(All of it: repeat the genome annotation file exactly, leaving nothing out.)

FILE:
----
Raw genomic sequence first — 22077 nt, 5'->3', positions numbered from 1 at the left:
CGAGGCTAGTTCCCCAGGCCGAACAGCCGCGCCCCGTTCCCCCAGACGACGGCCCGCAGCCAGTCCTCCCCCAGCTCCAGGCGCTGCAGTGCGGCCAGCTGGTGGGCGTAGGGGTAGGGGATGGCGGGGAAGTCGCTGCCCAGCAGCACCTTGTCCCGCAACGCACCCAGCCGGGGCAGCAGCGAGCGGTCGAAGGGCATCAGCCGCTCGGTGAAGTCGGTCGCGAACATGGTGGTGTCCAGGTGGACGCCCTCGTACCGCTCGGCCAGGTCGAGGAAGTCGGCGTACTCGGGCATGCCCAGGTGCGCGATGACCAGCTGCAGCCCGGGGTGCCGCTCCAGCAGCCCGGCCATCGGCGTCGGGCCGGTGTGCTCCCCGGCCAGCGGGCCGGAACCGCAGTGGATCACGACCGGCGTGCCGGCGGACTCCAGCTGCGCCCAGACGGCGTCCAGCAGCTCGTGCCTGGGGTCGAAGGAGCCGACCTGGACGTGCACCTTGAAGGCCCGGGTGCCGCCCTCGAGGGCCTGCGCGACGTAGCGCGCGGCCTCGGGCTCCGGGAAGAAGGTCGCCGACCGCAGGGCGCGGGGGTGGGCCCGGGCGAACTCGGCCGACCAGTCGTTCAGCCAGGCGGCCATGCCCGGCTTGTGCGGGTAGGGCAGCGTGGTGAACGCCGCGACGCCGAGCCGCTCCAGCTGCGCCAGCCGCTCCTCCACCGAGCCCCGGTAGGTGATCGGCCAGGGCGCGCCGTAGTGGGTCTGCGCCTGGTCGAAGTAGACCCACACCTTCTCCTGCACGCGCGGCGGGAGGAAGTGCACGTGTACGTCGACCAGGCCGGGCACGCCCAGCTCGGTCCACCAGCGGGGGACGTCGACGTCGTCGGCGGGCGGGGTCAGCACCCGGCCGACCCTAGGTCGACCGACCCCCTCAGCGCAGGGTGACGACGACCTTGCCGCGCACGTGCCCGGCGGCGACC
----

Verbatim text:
Raw genomic sequence first — 22077 nt, 5'->3', positions numbered from 1 at the left:
CGAGGCTAGTTCCCCAGGCCGAACAGCCGCGCCCCGTTCCCCCAGACGACGGCCCGCAGCCAGTCCTCCCCCAGCTCCAGGCGCTGCAGTGCGGCCAGCTGGTGGGCGTAGGGGTAGGGGATGGCGGGGAAGTCGCTGCCCAGCAGCACCTTGTCCCGCAACGCACCCAGCCGGGGCAGCAGCGAGCGGTCGAAGGGCATCAGCCGCTCGGTGAAGTCGGTCGCGAACATGGTGGTGTCCAGGTGGACGCCCTCGTACCGCTCGGCCAGGTCGAGGAAGTCGGCGTACTCGGGCATGCCCAGGTGCGCGATGACCAGCTGCAGCCCGGGGTGCCGCTCCAGCAGCCCGGCCATCGGCGTCGGGCCGGTGTGCTCCCCGGCCAGCGGGCCGGAACCGCAGTGGATCACGACCGGCGTGCCGGCGGACTCCAGCTGCGCCCAGACGGCGTCCAGCAGCTCGTGCCTGGGGTCGAAGGAGCCGACCTGGACGTGCACCTTGAAGGCCCGGGTGCCGCCCTCGAGGGCCTGCGCGACGTAGCGCGCGGCCTCGGGCTCCGGGAAGAAGGTCGCCGACCGCAGGGCGCGGGGGTGGGCCCGGGCGAACTCGGCCGACCAGTCGTTCAGCCAGGCGGCCATGCCCGGCTTGTGCGGGTAGGGCAGCGTGGTGAACGCCGCGACGCCGAGCCGCTCCAGCTGCGCCAGCCGCTCCTCCACCGAGCCCCGGTAGGTGATCGGCCAGGGCGCGCCGTAGTGGGTCTGCGCCTGGTCGAAGTAGACCCACACCTTCTCCTGCACGCGCGGCGGGAGGAAGTGCACGTGTACGTCGACCAGGCCGGGCACGCCCAGCTCGGTCCACCAGCGGGGGACGTCGACGTCGTCGGCGGGCGGGGTCAGCACCCGGCCGACCCTAGGTCGACCGACCCCCTCAGCGCAGGGTGACGACGACCTTGCCGCGCACGTGCCCGGCGGCGACC